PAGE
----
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Immediate effects of Mulligan's techniques on pain and functional mobility in individuals with knee osteoarthritis: a randomized control trial
Bhagat M, Neelapala YVR, Gangavelli R
Physiotherapy Research International 2020 Jan;25(1):e1812
clinical trial
9/10 [Eligibility criteria: Yes; Random allocation: Yes; Concealed allocation: Yes; Baseline comparability: Yes; Blind subjects: Yes; Blind therapists: No; Blind assessors: Yes; Adequate follow-up: Yes; Intention-to-treat analysis: Yes; Between-group comparisons: Yes; Point estimates and variability: Yes. Note: Eligibility criteria item does not contribute to total score] *This score has been confirmed*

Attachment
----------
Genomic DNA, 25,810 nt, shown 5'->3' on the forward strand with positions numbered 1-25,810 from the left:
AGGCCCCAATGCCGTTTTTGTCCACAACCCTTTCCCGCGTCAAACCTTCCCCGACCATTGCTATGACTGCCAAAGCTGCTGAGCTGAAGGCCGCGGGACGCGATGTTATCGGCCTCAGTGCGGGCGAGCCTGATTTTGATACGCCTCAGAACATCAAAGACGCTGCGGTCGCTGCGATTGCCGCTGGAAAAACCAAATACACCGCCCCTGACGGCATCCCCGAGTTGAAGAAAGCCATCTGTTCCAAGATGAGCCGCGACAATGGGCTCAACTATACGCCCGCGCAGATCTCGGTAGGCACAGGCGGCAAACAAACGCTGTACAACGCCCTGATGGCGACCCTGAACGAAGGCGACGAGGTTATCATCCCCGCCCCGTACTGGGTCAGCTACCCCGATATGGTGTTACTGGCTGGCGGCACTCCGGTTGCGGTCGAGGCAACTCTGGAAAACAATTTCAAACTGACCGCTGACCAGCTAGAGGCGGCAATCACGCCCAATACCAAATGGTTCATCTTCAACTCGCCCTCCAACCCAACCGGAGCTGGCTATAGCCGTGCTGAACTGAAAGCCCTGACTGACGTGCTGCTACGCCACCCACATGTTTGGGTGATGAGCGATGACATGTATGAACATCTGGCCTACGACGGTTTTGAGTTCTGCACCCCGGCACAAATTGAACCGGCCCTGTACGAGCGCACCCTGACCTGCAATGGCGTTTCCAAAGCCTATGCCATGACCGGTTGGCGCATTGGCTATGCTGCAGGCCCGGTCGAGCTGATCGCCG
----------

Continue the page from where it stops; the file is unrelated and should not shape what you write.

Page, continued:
BACKGROUND AND PURPOSE: Mulligan's mobilization with movement was shown to be effective when implemented in multimodal therapy for knee osteoarthritis. However, no study has evaluated the Mulligan's technique in isolation and compared the relative effectiveness with sham-controlled interventions. Hence, the present study examined the immediate effects of Mulligan's techniques with sham mobilization on the numerical pain rating scale (NPRS) and timed up and go (TUG) test in individuals with knee osteoarthritis. METHODS: Thirty participants (mean age 55.3 +/- 8.3 years) with symptoms at the knee and radiographic diagnosis of knee osteoarthritis were randomized into sham (n = 15) and intervention (n = 15) groups. The intervention (I) group received Mulligan's mobilization glides that resulted in relative pain relief for three sets of 10 repetitions. For the sham (S) group, the therapist's hand was placed over the joint surfaces mimicking the pain-relieving glides, without providing the gliding force. The outcome measures NPRS and TUG were recorded by a blinded assessor pre- and post-intervention. RESULTS: Statistically significant differences were identified between the groups in post-intervention median (interquartile range) NPRS (I group 4.00 (2.00 to 5.00); S group 6.00 (4.00 to 7.00)) and TUG scores (I group 10.9 (9.43 to 10.45); S group 13.18 (10.38 to 16.00)) with the intervention group demonstrating better outcomes (p < 0.05). Within-group, the post-intervention scores of NPRS and TUG were significantly lower (p < 0.05) compared to the pre-intervention scores in the intervention group. In the sham group, a statistically significant pre-post change was noticed only in the NPRS scores but not in the TUG scores. CONCLUSION: Mulligan's techniques were effective in improving pain and functional mobility in individuals with knee osteoarthritis. The underlying mechanisms for observed effects must be examined further, as participants reported pain relief following sham mobilization.

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